Jesus Ordaz is the kind of guy that doesn’t take no for an answer.  For him, it took 33 times to make it to the U.S from a family fruit stand in Michoacán, Mexico.  He was the type of person who was going to do anything he could to support his family.  He started chopping wood at Korbel Cellars and later went to Kenwood Winery as a migrant picking grapes.  People who work hard get noticed and soon he was promoted to foreman where he led the charge for the benefits of organic farming.  After Kenwood was sold, his next path took him to start his own vineyard management company, Palo Alto Vineyard Management Company.  Fast forward almost 20 years and they now manage 400 acres of vineyards.  His son, Eppie, joined the business after realizing accounting wasn’t his calling and began his quest of making wines and founding Ordaz Family Wines with his brother, Chuy Jr.  His founding principal was to make wines from one vineyard in small parcels of land made from grapes harvested by the company.

We tried two wines during #winestudio that shattered my preconceptions of what I thought to be typical of Sonoma wines.  Eppie, the winemaker, talked about the two wines we tried and covered the very storied history of his family.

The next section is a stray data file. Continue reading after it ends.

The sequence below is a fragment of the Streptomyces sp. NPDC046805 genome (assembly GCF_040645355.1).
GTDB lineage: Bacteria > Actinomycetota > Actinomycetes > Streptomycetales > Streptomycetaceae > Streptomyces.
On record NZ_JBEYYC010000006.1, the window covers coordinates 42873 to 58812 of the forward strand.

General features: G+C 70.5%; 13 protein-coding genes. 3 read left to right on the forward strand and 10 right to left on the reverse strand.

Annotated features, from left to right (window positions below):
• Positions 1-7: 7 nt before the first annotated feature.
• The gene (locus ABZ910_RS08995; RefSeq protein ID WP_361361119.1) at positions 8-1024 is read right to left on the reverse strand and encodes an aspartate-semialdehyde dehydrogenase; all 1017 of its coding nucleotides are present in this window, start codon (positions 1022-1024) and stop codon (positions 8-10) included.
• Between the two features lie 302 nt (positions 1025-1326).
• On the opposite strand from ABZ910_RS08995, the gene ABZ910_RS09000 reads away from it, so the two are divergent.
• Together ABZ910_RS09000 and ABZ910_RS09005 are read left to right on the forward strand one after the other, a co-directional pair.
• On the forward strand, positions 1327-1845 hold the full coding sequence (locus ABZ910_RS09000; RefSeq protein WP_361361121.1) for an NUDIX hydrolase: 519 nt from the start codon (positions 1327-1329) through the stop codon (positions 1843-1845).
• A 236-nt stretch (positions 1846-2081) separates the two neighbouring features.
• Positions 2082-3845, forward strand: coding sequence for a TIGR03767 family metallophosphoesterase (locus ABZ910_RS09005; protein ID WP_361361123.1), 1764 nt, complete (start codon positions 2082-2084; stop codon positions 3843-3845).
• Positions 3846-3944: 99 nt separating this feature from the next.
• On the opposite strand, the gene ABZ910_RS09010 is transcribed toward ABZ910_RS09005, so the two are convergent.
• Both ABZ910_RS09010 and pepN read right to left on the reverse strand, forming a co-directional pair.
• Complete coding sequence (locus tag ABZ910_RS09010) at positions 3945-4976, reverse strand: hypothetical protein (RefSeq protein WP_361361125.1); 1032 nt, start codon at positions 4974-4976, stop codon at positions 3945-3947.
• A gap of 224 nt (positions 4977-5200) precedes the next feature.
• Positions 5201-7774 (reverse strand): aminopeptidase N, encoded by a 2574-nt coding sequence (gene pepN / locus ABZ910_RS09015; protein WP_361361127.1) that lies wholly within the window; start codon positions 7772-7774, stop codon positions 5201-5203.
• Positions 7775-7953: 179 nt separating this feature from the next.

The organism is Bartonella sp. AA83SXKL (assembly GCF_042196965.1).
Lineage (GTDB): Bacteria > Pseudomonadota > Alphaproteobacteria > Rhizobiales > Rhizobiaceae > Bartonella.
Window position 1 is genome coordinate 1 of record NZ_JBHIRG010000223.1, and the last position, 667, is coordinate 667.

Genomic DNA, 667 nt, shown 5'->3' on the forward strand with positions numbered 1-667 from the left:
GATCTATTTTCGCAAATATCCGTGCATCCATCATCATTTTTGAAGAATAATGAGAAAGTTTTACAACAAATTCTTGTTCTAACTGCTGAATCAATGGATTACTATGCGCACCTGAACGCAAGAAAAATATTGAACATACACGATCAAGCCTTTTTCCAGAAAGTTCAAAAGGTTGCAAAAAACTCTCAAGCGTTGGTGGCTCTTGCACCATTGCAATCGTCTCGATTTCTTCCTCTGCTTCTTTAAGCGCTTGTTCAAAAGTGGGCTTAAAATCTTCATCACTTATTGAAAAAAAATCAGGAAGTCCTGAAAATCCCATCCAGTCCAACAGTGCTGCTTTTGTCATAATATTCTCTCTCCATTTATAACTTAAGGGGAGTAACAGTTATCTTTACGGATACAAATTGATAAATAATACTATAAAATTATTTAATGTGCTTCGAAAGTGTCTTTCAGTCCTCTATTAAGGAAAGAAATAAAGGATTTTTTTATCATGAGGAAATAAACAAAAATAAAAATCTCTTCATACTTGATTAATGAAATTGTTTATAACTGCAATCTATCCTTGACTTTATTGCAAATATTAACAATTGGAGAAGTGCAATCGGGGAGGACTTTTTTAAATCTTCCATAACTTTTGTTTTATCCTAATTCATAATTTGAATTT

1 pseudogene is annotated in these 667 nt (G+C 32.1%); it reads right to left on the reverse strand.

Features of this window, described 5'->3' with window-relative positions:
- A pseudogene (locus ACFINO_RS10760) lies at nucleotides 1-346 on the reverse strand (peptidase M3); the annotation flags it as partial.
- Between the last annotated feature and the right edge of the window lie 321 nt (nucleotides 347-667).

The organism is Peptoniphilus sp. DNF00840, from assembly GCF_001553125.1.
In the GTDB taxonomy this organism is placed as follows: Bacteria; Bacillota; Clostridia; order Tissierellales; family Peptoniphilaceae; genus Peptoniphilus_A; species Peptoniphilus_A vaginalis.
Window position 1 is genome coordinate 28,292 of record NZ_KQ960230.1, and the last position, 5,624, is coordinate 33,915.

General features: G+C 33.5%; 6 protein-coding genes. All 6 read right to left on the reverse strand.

- 2014 Pinot Noir from the Placida Vineyard in the Russian River Valley, which is named after their grandmother. It is an awesome Pinot with black cherry, cranberry, raspberry, spice and earth.

- 2012 Sonoma Valley Malbec from the Sandoval Vineyard Malbec produced from only two acres of grapes from rocky clay soils. It was an intense wine with cassis, plum, mocha and black fruit.

As we wrapped, Eppie shared his mantra for producing wines – to make exceptional wines reflecting unique characteristics of the places they are farmed.  It’s all about embracing what is unique about the vineyards.  I love seeing the successful fruition of the realizing the American dream and building a legacy to be enjoyed for generations to come.

 


February: The Month of Just Opening That Bottle(s)

We have all done it.  Spent a ton of time cultivating some great wines in our cellars (or even holding on to a special bottle or two) and then let it sit … and sit … and sit.  Occasionally, when we finally get to that special bottle, it is past its prime and so frustrating to experience.

Chef Mike Smith Explains the Third Course

For me, it’s been an epic month of finally getting to break into the cellar and enjoy some wines that needed to be consumed.  We had a few great opportunities.  First, we had an amazing dinner that we purchased at a North Texas Food Bank auction, an organization that does amazing things to help feed the hungry in DFW.  It was a dinner with well-known chef, Mike Smith, who has a storied career at The Green Room, Arcodoro/Pomodoro and The Common Table before he joined Utopia Food and Fitness, the group who donated the dinner.  They have a great fundraising campaign going right now  – click here to help.

Zach Coffey, Musician

We all brought amazing wines and I’m not going to admit how much wine we consumed, but it was an incredible time with friends who are like the family you would choose, if you could.  We even had a private concert from Zach Coffey, a well-known Texas musician.